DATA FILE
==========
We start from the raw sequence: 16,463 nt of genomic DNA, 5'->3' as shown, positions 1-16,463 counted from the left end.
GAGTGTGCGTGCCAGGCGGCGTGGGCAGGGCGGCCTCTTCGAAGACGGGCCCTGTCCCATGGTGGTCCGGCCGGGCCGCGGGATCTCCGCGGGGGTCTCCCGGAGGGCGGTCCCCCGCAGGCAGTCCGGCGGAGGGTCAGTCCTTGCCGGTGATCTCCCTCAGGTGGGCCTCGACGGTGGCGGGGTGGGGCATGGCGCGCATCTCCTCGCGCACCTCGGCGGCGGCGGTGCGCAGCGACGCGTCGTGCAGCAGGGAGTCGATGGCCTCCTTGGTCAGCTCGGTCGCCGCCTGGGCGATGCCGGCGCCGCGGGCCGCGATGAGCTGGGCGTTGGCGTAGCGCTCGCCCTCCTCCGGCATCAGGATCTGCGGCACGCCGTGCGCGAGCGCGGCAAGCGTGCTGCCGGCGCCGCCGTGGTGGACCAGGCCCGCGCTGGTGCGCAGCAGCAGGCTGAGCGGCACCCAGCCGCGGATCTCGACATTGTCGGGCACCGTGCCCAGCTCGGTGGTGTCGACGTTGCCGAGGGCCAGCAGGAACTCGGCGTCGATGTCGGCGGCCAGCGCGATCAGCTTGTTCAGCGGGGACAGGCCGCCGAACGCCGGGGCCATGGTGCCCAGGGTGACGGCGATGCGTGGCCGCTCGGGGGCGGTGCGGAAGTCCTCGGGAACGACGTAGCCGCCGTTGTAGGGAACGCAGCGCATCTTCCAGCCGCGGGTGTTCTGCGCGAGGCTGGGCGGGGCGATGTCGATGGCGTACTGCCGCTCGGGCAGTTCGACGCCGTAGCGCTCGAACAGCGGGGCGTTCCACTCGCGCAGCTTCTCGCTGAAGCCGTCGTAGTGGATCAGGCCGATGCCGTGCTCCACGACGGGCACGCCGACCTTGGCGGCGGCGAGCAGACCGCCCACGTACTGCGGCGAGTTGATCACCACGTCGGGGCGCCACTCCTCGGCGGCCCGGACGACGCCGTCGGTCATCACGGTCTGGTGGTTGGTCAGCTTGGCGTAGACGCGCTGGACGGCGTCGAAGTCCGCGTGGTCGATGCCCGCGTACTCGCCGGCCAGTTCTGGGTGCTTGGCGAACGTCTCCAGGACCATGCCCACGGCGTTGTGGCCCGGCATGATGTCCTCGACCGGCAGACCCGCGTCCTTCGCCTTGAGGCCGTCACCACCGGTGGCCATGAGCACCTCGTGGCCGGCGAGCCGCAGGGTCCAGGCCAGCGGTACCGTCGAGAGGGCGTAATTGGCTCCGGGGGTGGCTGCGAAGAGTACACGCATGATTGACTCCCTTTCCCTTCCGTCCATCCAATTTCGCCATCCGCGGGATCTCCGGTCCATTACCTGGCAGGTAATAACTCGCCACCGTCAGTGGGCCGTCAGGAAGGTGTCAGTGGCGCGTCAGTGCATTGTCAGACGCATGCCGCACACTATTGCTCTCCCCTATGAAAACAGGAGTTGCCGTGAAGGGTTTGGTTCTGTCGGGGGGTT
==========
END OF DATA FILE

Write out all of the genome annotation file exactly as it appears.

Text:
We start from the raw sequence: 16,463 nt of genomic DNA, 5'->3' as shown, positions 1-16,463 counted from the left end.
GAGTGTGCGTGCCAGGCGGCGTGGGCAGGGCGGCCTCTTCGAAGACGGGCCCTGTCCCATGGTGGTCCGGCCGGGCCGCGGGATCTCCGCGGGGGTCTCCCGGAGGGCGGTCCCCCGCAGGCAGTCCGGCGGAGGGTCAGTCCTTGCCGGTGATCTCCCTCAGGTGGGCCTCGACGGTGGCGGGGTGGGGCATGGCGCGCATCTCCTCGCGCACCTCGGCGGCGGCGGTGCGCAGCGACGCGTCGTGCAGCAGGGAGTCGATGGCCTCCTTGGTCAGCTCGGTCGCCGCCTGGGCGATGCCGGCGCCGCGGGCCGCGATGAGCTGGGCGTTGGCGTAGCGCTCGCCCTCCTCCGGCATCAGGATCTGCGGCACGCCGTGCGCGAGCGCGGCAAGCGTGCTGCCGGCGCCGCCGTGGTGGACCAGGCCCGCGCTGGTGCGCAGCAGCAGGCTGAGCGGCACCCAGCCGCGGATCTCGACATTGTCGGGCACCGTGCCCAGCTCGGTGGTGTCGACGTTGCCGAGGGCCAGCAGGAACTCGGCGTCGATGTCGGCGGCCAGCGCGATCAGCTTGTTCAGCGGGGACAGGCCGCCGAACGCCGGGGCCATGGTGCCCAGGGTGACGGCGATGCGTGGCCGCTCGGGGGCGGTGCGGAAGTCCTCGGGAACGACGTAGCCGCCGTTGTAGGGAACGCAGCGCATCTTCCAGCCGCGGGTGTTCTGCGCGAGGCTGGGCGGGGCGATGTCGATGGCGTACTGCCGCTCGGGCAGTTCGACGCCGTAGCGCTCGAACAGCGGGGCGTTCCACTCGCGCAGCTTCTCGCTGAAGCCGTCGTAGTGGATCAGGCCGATGCCGTGCTCCACGACGGGCACGCCGACCTTGGCGGCGGCGAGCAGACCGCCCACGTACTGCGGCGAGTTGATCACCACGTCGGGGCGCCACTCCTCGGCGGCCCGGACGACGCCGTCGGTCATCACGGTCTGGTGGTTGGTCAGCTTGGCGTAGACGCGCTGGACGGCGTCGAAGTCCGCGTGGTCGATGCCCGCGTACTCGCCGGCCAGTTCTGGGTGCTTGGCGAACGTCTCCAGGACCATGCCCACGGCGTTGTGGCCCGGCATGATGTCCTCGACCGGCAGACCCGCGTCCTTCGCCTTGAGGCCGTCACCACCGGTGGCCATGAGCACCTCGTGGCCGGCGAGCCGCAGGGTCCAGGCCAGCGGTACCGTCGAGAGGGCGTAATTGGCTCCGGGGGTGGCTGCGAAGAGTACACGCATGATTGACTCCCTTTCCCTTCCGTCCATCCAATTTCGCCATCCGCGGGATCTCCGGTCCATTACCTGGCAGGTAATAACTCGCCACCGTCAGTGGGCCGTCAGGAAGGTGTCAGTGGCGCGTCAGTGCATTGTCAGACGCATGCCGCACACTATTGCTCTCCCCTATGAAAACAGGAGTTGCCGTGAAGGGTTTGGTTCTGTCGGGGGGTT